Andrew Hawkins, Managing director, DCH
What a question. Damned for profligacy if you say 'no'; damned for miserliness if you say 'yes'; and damned for being dull if you say 'have one, but only in moderation'.
The Guardian recently used the office Christmas party as an index of the economy's decline, quoting a poll by the grandly named Chartered Institute of Personnel and Development (please don't invite me to yours, I'm washing my hair that night) that showed 25% of private sector firms have cancelled theirs, while others have cut back.
Contrast this with Christmas 2007, when Barclays Capital partied for two nights at a cost of £600,000, and London Metal Exchange traders celebrated Christ's birth with lap dancers, dwarves, and no wise men.
The Guardian rightly argued that cancelling Christmas is a false economy, especially as we are genetically programmed to expect a blow-out at this time of year. Maybe the answer lies in the question: just do something appropriate and have fun doing it, because if not now, then when? Merry Christmas, marketing people.
Maureen Duffy, Chief executive, Newspaper Marketing Agency
To thank the staff for their efforts and to motivate them for the year ahead is just as important, if not more so, when times are tough.
People are working extremely hard, often putting in extra hours, to get the job done. The Christmas party is one way of showing that their efforts are appreciated.
Of course, the state of the market affects what you do, but companies don't have to spend lavishly to give their staff a good night out. People know that money is tight and they won't be going to a five-star restaurant, but to cancel the Christmas do altogether could seem petty.
Getting together for a pleasant evening, enjoying each other's company and catching up socially with the whole team is good for morale and helps to ensure that the New Year's work gets off in the right spirit.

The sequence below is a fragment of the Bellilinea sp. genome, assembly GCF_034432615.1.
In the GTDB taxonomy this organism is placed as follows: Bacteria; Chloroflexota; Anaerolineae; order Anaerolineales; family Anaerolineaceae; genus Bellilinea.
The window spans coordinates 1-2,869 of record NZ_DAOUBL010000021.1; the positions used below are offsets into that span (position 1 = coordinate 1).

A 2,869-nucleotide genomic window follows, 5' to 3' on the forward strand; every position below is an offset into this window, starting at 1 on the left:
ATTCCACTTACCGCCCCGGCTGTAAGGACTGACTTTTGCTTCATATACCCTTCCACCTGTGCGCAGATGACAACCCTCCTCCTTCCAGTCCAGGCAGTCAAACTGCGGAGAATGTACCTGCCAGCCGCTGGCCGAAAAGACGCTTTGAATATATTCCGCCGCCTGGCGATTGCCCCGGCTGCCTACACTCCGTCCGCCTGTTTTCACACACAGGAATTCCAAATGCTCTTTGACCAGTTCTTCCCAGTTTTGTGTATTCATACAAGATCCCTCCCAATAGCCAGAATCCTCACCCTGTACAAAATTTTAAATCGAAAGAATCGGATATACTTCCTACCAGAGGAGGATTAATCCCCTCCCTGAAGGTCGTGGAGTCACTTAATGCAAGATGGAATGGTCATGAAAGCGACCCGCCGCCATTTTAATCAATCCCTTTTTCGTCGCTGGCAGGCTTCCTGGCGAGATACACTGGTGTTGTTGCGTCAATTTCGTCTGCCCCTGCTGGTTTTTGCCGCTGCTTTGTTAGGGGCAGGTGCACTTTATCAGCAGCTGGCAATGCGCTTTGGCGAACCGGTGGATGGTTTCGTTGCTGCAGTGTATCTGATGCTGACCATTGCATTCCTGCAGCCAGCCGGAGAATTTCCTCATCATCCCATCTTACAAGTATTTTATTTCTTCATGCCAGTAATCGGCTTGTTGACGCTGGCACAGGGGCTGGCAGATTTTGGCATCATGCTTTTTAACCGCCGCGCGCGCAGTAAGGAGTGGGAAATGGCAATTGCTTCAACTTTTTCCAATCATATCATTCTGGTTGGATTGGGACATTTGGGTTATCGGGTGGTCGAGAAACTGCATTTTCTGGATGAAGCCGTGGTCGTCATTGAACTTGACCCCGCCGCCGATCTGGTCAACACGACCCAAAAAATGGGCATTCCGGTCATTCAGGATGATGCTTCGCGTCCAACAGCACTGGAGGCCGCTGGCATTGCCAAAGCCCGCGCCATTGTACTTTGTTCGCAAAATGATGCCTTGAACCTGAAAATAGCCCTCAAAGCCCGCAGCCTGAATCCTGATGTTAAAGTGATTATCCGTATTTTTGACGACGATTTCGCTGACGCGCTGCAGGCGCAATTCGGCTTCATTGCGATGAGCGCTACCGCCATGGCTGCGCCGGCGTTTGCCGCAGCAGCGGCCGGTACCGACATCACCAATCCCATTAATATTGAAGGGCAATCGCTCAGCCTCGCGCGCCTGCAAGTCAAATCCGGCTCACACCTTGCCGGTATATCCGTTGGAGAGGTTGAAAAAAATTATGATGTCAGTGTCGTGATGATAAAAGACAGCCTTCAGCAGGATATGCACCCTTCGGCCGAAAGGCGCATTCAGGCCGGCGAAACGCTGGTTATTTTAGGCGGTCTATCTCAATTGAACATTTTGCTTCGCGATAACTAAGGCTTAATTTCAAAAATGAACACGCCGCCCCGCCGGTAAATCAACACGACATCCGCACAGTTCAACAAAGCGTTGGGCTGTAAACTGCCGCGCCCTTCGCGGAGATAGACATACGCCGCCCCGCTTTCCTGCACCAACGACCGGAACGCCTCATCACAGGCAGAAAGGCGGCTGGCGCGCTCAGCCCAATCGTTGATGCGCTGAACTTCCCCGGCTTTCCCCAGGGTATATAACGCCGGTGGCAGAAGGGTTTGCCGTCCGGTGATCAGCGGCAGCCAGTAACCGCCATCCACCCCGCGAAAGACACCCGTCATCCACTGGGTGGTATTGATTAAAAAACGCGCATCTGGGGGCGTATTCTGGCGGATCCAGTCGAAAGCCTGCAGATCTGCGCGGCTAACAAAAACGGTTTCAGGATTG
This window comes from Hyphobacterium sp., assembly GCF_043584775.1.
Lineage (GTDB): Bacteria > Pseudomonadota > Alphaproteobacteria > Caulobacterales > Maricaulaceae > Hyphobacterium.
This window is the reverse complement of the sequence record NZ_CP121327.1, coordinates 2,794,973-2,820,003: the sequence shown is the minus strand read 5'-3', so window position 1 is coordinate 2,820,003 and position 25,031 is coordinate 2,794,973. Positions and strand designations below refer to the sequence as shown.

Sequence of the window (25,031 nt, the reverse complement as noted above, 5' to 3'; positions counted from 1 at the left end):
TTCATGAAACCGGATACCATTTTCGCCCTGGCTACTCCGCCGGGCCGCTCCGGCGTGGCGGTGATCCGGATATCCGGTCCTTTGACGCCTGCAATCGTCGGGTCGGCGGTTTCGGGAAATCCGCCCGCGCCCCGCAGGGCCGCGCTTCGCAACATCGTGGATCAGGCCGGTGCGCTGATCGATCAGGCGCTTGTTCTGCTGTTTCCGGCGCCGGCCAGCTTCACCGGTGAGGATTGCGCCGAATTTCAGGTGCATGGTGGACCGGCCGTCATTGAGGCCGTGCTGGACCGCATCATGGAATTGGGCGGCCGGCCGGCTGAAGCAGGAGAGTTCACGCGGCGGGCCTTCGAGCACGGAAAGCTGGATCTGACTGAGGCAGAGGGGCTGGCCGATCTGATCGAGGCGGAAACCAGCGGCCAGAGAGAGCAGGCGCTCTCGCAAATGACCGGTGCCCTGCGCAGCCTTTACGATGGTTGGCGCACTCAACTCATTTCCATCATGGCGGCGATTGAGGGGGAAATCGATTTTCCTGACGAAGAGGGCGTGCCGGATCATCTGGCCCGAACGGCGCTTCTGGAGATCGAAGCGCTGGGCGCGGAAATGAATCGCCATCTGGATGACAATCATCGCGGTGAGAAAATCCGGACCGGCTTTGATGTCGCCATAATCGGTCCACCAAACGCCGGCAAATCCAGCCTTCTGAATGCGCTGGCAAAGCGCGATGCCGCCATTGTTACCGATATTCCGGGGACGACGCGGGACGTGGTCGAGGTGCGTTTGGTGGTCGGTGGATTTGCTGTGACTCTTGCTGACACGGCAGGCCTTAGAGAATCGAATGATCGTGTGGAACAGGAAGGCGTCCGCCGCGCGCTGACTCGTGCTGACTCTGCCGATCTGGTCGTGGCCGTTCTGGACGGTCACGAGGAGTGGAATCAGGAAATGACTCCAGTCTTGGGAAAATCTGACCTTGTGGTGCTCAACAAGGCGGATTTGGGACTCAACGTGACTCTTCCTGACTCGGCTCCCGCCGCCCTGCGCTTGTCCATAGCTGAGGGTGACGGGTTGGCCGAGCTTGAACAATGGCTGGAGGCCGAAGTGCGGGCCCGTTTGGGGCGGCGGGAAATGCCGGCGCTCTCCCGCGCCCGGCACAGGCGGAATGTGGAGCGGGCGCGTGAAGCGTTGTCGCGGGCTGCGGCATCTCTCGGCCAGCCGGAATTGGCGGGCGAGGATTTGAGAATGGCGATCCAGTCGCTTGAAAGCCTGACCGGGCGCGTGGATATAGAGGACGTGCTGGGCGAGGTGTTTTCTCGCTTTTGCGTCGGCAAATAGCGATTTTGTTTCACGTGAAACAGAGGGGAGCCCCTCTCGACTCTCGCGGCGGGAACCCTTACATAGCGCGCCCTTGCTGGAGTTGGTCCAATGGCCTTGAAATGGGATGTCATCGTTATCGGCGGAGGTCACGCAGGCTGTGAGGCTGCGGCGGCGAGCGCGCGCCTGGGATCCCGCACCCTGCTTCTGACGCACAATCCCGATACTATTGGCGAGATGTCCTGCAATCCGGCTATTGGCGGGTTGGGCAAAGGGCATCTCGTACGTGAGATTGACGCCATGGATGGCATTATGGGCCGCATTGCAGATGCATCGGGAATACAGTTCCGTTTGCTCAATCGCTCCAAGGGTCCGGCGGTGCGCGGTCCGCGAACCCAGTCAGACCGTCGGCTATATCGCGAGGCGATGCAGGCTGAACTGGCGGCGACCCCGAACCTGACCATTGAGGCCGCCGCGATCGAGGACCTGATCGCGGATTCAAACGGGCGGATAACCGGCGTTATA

As a business expense, the Christmas party - at a sensible level - is fully justified.
Sean Moore, Partner, Cambridge Strategy Centre
While sipping organic gruel and padlocking the doors against the repossessors, we have been wondering about the darkening days that have resulted from markets cutting them-selves adrift of the fundamentals that made them in the first place.
While our last remaining Woolworths' Economy Jotter is covered with squiggly big pictures, celebrating Christmas has never been in doubt. Camstrat's extended family will be gathering, as is our wont at Soho's most convivial establishment (The Union, if you're interested) for a modest feast.
But there are party games we will definitely not be playing; pass the parcel of risky assets; blind banker's bluff; and, of course, liar dice.
Instead, we will defiantly raise our schooners of cheap sherry skyward to toast interesting times and Barack Obama before we carry on writing labels for the home-made jam that our clients will be getting for Christmas.
Martine Ainsworth-Wells, Marketing director, Visit London
Visit London's role is to stimulate spend in the capital across the hotel, nightlife, food and drink, retail, performing arts, transport and attractions sectors. This industry supports more than 280,000 jobs in London and contributes in excess of £15bn to the city's economy.
It is therefore vital that we and all companies demonstrate our commitment to the hospitality industry and the jobs it sustains by continuing to hold our annual Christmas event.
The world hasn't stopped turning, and while we all may wish or need to exercise a degree of measure for financial reasons, not holding a party will assist only in getting us further
into a recessionary state of mind, which plays no constructive role in motivating staff or supporting the hospitality economy.